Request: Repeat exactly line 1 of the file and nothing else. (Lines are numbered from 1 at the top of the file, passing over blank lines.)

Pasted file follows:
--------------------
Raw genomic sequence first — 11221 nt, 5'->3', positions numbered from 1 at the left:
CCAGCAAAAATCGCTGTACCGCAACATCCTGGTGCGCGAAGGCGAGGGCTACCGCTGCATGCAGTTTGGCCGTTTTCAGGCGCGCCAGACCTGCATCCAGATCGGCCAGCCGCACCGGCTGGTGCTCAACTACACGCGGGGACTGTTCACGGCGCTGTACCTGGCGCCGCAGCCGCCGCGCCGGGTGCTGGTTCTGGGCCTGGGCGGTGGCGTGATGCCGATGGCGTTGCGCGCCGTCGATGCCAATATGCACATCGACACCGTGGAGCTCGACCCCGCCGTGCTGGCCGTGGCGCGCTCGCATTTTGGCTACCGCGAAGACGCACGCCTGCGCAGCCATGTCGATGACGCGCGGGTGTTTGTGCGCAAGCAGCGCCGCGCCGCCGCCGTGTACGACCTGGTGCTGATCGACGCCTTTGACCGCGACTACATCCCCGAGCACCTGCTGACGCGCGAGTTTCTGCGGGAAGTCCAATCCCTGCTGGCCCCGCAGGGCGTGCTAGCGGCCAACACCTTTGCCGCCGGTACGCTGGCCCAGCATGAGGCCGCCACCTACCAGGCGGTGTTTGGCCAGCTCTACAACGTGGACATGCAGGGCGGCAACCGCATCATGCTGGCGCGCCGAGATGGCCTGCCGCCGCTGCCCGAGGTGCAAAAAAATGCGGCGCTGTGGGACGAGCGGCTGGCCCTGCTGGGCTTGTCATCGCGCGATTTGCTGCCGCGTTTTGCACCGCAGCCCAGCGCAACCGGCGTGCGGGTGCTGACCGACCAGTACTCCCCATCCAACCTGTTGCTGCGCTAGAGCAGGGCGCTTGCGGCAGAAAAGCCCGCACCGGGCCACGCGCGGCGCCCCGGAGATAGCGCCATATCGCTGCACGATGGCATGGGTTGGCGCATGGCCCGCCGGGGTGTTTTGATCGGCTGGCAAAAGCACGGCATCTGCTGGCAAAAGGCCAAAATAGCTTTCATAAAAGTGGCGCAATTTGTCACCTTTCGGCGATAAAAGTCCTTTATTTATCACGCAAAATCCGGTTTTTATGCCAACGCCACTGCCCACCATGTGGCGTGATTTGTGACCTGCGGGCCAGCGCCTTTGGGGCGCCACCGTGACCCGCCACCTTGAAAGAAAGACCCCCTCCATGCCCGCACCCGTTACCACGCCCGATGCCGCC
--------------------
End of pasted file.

Raw genomic sequence first — 11221 nt, 5'->3', positions numbered from 1 at the left: